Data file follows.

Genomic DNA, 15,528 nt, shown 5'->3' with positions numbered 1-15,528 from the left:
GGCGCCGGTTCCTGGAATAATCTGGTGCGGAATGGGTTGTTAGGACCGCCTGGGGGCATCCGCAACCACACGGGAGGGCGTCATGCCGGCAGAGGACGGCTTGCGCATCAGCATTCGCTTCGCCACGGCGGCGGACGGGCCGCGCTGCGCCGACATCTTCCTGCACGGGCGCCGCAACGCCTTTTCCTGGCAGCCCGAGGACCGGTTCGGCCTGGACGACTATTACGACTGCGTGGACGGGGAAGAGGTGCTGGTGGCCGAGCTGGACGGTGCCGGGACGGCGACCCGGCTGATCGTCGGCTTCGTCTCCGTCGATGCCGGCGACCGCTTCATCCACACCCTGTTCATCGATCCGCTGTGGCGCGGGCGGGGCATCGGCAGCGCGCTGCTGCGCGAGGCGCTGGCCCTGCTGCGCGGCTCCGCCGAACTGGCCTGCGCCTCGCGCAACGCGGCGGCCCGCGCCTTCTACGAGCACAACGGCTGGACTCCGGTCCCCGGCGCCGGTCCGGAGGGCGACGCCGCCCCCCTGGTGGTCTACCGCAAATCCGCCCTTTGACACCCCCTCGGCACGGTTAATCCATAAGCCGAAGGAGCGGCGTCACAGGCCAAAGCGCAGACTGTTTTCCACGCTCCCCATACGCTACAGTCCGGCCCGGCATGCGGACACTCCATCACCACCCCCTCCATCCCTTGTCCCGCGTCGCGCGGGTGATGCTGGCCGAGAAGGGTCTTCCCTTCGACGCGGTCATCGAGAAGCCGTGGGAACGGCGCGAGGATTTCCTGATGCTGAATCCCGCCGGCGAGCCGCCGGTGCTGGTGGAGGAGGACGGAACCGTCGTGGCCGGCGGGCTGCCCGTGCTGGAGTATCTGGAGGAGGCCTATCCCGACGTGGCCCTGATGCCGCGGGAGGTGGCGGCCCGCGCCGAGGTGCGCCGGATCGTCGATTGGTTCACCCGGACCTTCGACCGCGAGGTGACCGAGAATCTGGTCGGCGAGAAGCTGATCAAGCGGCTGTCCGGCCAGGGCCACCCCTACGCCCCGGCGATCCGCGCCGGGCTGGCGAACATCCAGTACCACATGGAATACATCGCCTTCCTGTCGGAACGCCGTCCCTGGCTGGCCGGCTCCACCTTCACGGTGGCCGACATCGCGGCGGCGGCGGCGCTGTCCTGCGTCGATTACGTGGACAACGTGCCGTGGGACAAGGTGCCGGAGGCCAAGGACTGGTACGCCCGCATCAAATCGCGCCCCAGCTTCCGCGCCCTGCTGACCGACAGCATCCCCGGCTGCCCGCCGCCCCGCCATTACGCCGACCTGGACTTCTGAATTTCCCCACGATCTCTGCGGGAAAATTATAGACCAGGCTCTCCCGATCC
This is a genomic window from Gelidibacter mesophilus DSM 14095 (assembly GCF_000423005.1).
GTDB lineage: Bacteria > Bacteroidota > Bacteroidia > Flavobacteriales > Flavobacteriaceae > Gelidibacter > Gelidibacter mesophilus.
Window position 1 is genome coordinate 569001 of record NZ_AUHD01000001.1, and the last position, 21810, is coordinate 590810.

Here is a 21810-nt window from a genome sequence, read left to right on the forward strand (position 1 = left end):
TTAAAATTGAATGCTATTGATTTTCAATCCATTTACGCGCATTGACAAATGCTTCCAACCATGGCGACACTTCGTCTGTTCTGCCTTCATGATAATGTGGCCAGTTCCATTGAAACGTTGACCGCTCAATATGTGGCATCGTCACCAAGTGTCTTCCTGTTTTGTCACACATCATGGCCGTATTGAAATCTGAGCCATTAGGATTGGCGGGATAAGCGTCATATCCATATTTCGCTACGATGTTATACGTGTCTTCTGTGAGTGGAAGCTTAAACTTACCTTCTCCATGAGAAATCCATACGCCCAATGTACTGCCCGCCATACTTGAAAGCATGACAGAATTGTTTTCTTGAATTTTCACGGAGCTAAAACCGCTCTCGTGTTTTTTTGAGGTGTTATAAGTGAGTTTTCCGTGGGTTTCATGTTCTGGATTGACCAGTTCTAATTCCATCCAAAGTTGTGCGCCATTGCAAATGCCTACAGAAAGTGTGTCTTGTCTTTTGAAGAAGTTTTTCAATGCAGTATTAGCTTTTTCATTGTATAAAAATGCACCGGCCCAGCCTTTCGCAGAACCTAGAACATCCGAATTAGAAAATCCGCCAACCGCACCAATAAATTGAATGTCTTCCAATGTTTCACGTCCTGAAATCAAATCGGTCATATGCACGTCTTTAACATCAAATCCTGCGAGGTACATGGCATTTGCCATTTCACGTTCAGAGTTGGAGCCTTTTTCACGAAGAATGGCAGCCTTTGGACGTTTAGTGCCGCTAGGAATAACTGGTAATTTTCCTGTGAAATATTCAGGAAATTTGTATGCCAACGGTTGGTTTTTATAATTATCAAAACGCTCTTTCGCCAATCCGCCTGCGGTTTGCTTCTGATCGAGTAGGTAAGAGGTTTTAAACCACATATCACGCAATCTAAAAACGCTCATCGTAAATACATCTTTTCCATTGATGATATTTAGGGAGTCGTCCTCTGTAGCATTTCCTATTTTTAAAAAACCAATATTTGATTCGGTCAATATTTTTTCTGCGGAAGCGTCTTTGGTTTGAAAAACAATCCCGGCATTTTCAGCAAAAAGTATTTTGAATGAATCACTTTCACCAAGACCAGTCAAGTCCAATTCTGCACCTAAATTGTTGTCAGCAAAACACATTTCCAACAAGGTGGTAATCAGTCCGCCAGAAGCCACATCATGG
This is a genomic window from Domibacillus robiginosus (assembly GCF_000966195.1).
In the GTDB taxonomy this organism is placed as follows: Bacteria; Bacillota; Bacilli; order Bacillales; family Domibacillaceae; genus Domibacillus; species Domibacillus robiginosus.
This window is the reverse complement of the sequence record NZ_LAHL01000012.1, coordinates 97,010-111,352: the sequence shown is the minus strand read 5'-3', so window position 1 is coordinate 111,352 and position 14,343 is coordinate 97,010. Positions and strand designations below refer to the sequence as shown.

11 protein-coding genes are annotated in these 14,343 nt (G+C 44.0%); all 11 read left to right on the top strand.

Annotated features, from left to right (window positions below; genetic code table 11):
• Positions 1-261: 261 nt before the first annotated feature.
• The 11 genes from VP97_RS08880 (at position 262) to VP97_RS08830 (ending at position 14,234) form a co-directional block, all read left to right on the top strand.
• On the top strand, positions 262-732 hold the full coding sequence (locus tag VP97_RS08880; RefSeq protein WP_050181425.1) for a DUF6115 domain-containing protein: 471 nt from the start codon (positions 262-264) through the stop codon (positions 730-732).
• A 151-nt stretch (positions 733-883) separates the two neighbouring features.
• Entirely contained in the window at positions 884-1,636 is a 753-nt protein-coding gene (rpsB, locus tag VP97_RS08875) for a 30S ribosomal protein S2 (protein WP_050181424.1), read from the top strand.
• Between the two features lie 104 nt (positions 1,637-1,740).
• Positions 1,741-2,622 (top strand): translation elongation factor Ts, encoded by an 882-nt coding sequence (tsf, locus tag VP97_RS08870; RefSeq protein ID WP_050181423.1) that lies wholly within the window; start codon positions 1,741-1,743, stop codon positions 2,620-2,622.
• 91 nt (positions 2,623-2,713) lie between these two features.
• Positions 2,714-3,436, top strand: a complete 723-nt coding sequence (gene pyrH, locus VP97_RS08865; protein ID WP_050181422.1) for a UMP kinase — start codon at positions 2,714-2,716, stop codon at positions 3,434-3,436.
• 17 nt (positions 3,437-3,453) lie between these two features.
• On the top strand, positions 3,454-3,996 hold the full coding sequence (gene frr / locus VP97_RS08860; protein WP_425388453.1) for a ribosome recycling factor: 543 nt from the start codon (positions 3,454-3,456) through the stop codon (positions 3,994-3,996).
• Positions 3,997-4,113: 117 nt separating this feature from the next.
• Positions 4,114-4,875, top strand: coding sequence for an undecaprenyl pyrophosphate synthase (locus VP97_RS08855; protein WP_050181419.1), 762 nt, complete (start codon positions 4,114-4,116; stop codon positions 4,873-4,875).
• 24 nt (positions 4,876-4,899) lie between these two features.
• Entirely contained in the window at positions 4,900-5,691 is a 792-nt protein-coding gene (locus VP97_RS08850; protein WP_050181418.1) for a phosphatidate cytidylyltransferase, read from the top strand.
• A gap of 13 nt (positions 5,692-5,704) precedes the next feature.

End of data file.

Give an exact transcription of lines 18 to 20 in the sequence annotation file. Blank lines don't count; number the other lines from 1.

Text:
• Between the two features lie 104 nt (positions 1,637-1,740).
• Positions 1,741-2,622 (top strand): translation elongation factor Ts, encoded by an 882-nt coding sequence (tsf, locus tag VP97_RS08870; RefSeq protein ID WP_050181423.1) that lies wholly within the window; start codon positions 1,741-1,743, stop codon positions 2,620-2,622.
• 91 nt (positions 2,623-2,713) lie between these two features.